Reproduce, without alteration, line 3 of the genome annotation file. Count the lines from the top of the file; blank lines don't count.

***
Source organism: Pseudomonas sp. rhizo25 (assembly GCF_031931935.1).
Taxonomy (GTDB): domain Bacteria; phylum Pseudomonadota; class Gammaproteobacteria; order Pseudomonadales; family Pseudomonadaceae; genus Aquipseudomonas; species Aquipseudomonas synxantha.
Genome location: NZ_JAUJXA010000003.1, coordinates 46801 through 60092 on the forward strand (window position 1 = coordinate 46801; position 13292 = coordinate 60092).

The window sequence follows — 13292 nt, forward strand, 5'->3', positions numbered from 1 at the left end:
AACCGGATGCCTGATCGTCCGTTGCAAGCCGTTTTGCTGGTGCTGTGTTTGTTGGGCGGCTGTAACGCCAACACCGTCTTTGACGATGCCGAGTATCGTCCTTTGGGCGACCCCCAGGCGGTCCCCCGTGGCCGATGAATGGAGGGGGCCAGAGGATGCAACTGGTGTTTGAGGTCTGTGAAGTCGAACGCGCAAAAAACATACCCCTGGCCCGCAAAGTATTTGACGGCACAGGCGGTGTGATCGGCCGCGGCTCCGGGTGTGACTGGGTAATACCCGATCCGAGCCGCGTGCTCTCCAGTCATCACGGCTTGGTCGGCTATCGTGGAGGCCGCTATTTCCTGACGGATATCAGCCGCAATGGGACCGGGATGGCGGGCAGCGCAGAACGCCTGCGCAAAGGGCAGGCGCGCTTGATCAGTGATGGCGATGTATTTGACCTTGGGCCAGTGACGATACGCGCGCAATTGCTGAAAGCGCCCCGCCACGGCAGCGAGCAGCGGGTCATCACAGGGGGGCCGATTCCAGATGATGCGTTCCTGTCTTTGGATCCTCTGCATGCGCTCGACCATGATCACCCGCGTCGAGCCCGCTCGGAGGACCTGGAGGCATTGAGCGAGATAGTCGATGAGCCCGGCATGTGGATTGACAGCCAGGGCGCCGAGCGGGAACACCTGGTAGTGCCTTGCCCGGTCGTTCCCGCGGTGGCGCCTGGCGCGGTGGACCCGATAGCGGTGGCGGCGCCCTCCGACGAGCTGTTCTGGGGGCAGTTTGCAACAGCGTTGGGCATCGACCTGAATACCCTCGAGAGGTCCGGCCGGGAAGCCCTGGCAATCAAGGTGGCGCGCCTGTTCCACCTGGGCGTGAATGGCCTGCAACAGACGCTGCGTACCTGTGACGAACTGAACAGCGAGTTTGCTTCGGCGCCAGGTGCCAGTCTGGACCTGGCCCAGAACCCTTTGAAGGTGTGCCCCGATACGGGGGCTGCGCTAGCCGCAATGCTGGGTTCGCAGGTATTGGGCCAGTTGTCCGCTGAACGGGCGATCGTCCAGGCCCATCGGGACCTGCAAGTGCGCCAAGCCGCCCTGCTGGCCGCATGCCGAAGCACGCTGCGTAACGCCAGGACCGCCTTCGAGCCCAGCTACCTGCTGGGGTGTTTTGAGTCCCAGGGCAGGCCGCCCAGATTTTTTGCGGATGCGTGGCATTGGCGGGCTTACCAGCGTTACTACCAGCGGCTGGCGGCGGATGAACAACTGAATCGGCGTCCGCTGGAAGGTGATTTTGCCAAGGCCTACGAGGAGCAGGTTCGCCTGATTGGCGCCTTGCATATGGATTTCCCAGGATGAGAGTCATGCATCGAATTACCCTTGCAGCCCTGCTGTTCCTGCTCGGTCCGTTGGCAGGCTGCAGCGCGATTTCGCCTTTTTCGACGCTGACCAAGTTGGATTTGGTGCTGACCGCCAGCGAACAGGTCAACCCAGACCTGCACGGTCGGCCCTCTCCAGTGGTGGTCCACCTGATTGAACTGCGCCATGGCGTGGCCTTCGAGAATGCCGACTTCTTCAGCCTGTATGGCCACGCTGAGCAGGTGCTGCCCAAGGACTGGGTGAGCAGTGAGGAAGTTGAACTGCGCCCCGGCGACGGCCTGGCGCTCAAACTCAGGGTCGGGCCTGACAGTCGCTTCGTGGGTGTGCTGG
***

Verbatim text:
Genome location: NZ_JAUJXA010000003.1, coordinates 46801 through 60092 on the forward strand (window position 1 = coordinate 46801; position 13292 = coordinate 60092).